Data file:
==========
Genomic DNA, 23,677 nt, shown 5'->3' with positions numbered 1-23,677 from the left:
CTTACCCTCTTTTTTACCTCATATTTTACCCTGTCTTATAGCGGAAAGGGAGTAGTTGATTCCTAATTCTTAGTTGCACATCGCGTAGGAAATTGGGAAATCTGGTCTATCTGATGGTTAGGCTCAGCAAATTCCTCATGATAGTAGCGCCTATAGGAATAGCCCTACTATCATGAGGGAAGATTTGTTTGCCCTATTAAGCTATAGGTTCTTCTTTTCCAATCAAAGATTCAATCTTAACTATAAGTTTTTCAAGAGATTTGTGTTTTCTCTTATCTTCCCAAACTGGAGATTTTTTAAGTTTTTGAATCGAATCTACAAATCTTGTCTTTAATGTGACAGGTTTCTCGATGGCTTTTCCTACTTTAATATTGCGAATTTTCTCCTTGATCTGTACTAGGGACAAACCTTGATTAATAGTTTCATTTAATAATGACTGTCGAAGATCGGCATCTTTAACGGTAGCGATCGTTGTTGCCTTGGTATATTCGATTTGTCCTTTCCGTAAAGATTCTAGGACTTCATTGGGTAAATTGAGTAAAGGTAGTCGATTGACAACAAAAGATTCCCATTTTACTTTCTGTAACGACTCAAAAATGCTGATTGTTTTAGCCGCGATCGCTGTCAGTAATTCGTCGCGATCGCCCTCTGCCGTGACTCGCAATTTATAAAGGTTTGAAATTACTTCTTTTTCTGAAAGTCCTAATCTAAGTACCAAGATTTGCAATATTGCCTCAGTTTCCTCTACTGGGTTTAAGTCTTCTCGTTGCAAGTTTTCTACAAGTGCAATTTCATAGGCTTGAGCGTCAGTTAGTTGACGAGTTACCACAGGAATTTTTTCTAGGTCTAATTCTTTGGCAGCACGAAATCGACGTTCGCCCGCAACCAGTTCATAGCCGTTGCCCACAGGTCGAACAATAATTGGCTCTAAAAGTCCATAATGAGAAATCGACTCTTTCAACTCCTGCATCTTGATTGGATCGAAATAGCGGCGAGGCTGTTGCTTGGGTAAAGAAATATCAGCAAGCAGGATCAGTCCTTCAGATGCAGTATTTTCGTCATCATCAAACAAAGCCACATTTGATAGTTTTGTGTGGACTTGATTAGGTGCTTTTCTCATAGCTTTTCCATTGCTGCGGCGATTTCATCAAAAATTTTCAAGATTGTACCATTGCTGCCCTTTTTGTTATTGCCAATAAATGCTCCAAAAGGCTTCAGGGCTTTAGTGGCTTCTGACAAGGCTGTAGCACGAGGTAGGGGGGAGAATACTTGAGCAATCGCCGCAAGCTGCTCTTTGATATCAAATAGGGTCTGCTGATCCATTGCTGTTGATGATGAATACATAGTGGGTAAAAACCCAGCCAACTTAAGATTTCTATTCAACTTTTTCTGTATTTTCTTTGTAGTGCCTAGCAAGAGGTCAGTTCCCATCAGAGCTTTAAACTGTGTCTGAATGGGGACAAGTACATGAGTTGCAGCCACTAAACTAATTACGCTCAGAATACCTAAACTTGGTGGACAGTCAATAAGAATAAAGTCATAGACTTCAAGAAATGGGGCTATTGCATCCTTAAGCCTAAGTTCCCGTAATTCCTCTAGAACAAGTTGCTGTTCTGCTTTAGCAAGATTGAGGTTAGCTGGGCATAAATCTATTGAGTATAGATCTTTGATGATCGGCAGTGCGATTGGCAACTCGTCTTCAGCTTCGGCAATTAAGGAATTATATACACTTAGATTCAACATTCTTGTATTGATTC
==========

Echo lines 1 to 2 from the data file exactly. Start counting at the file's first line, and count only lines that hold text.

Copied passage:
Genomic DNA, 23,677 nt, shown 5'->3' with positions numbered 1-23,677 from the left:
CTTACCCTCTTTTTTACCTCATATTTTACCCTGTCTTATAGCGGAAAGGGAGTAGTTGATTCCTAATTCTTAGTTGCACATCGCGTAGGAAATTGGGAAATCTGGTCTATCTGATGGTTAGGCTCAGCAAATTCCTCATGATAGTAGCGCCTATAGGAATAGCCCTACTATCATGAGGGAAGATTTGTTTGCCCTATTAAGCTATAGGTTCTTCTTTTCCAATCAAAGATTCAATCTTAACTATAAGTTTTTCAAGAGATTTGTGTTTTCTCTTATCTTCCCAAACTGGAGATTTTTTAAGTTTTTGAATCGAATCTACAAATCTTGTCTTTAATGTGACAGGTTTCTCGATGGCTTTTCCTACTTTAATATTGCGAATTTTCTCCTTGATCTGTACTAGGGACAAACCTTGATTAATAGTTTCATTTAATAATGACTGTCGAAGATCGGCATCTTTAACGGTAGCGATCGTTGTTGCCTTGGTATATTCGATTTGTCCTTTCCGTAAAGATTCTAGGACTTCATTGGGTAAATTGAGTAAAGGTAGTCGATTGACAACAAAAGATTCCCATTTTACTTTCTGTAACGACTCAAAAATGCTGATTGTTTTAGCCGCGATCGCTGTCAGTAATTCGTCGCGATCGCCCTCTGCCGTGACTCGCAATTTATAAAGGTTTGAAATTACTTCTTTTTCTGAAAGTCCTAATCTAAGTACCAAGATTTGCAATATTGCCTCAGTTTCCTCTACTGGGTTTAAGTCTTCTCGTTGCAAGTTTTCTACAAGTGCAATTTCATAGGCTTGAGCGTCAGTTAGTTGACGAGTTACCACAGGAATTTTTTCTAGGTCTAATTCTTTGGCAGCACGAAATCGACGTTCGCCCGCAACCAGTTCATAGCCGTTGCCCACAGGTCGAACAATAATTGGCTCTAAAAGTCCATAATGAGAAATCGACTCTTTCAACTCCTGCATCTTGATTGGATCGAAATAGCGGCGAGGCTGTTGCTTGGGTAAAGAAATATCAGCAAGCAGGATCAGTCCTTCAGATGCAGTATTTTCGTCATCATCAAACAAAGCCACATTTGATAGTTTTGTGTGGACTTGATTAGGTGCTTTTCTCATAGCTTTTCCATTGCTGCGGCGATTTCATCAAAAATTTTCAAGATTGTACCATTGCTGCCCTTTTTGTTATTGCCAATAAATGCTCCAAAAGGCTTCAGGGCTTTAGTGGCTTCTGACAAGGCTGTAGCACGAGGTAGGGGGGAGAATACTTGAGCAATCGCCGCAAGCTGCTCTTTGATATCAAATAGGGTCTGCTGATCCATTGCTGTTGATGATGAATACATAGTGGGTAAAAACCCAGCCAACTTAAGATTTCTATTCAACTTTTTCTGTATTTTCTTTGTAGTGCCTAGCAAGAGGTCAGTTCCCATCAGAGCTTTAAACTGTGTCTGAATGGGGACAAGTACATGAGTTGCAGCCACTAAACTAATTACGCTCAGAATACCTAAACTTGGTGGACAGTCAATAAGAATAAAGTCATAGACTTCAAGAAATGGGGCTATTGCATCCTTAAGCCTAAGTTCCCGTAATTCCTCTAGAACAAGTTGCTGTTCTGCTTTAGCAAGATTGAGGTTAGCTGGGCATAAATCTATTGAGTATAGATCTTTGATGATCGGCAGTGCGATTGGCAACTCGTCTTCAGCTTCGGCAATTAAGGAATTATATACACTTAGATTCAACATTCTTGTATTGATTC